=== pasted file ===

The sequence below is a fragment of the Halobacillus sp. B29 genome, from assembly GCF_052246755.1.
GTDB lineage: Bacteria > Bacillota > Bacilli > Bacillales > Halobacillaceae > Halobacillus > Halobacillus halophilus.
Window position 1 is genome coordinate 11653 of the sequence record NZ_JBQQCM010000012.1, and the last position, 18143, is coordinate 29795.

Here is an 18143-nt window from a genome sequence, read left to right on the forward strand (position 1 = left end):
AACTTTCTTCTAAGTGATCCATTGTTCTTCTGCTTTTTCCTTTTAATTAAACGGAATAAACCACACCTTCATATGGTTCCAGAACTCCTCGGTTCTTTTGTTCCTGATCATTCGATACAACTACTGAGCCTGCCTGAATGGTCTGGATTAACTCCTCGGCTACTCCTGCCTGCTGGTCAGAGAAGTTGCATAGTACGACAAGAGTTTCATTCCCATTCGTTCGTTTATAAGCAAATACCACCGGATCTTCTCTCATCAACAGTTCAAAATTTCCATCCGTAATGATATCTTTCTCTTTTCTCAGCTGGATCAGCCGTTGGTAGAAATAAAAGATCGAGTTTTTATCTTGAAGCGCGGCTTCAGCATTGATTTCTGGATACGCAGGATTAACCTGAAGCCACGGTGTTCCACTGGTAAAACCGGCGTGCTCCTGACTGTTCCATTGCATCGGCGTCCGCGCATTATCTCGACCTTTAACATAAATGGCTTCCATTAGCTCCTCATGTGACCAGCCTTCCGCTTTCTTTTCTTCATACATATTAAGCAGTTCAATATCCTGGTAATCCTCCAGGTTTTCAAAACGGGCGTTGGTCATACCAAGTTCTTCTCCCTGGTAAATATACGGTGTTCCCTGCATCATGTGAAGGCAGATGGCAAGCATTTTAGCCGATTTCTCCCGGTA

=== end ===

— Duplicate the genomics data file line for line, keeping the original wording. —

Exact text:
The sequence below is a fragment of the Halobacillus sp. B29 genome, from assembly GCF_052246755.1.
GTDB lineage: Bacteria > Bacillota > Bacilli > Bacillales > Halobacillaceae > Halobacillus > Halobacillus halophilus.
Window position 1 is genome coordinate 11653 of the sequence record NZ_JBQQCM010000012.1, and the last position, 18143, is coordinate 29795.

Here is an 18143-nt window from a genome sequence, read left to right on the forward strand (position 1 = left end):
AACTTTCTTCTAAGTGATCCATTGTTCTTCTGCTTTTTCCTTTTAATTAAACGGAATAAACCACACCTTCATATGGTTCCAGAACTCCTCGGTTCTTTTGTTCCTGATCATTCGATACAACTACTGAGCCTGCCTGAATGGTCTGGATTAACTCCTCGGCTACTCCTGCCTGCTGGTCAGAGAAGTTGCATAGTACGACAAGAGTTTCATTCCCATTCGTTCGTTTATAAGCAAATACCACCGGATCTTCTCTCATCAACAGTTCAAAATTTCCATCCGTAATGATATCTTTCTCTTTTCTCAGCTGGATCAGCCGTTGGTAGAAATAAAAGATCGAGTTTTTATCTTGAAGCGCGGCTTCAGCATTGATTTCTGGATACGCAGGATTAACCTGAAGCCACGGTGTTCCACTGGTAAAACCGGCGTGCTCCTGACTGTTCCATTGCATCGGCGTCCGCGCATTATCTCGACCTTTAACATAAATGGCTTCCATTAGCTCCTCATGTGACCAGCCTTCCGCTTTCTTTTCTTCATACATATTAAGCAGTTCAATATCCTGGTAATCCTCCAGGTTTTCAAAACGGGCGTTGGTCATACCAAGTTCTTCTCCCTGGTAAATATACGGTGTTCCCTGCATCATGTGAAGGCAGATGGCAAGCATTTTAGCCGATTTCTCCCGGTA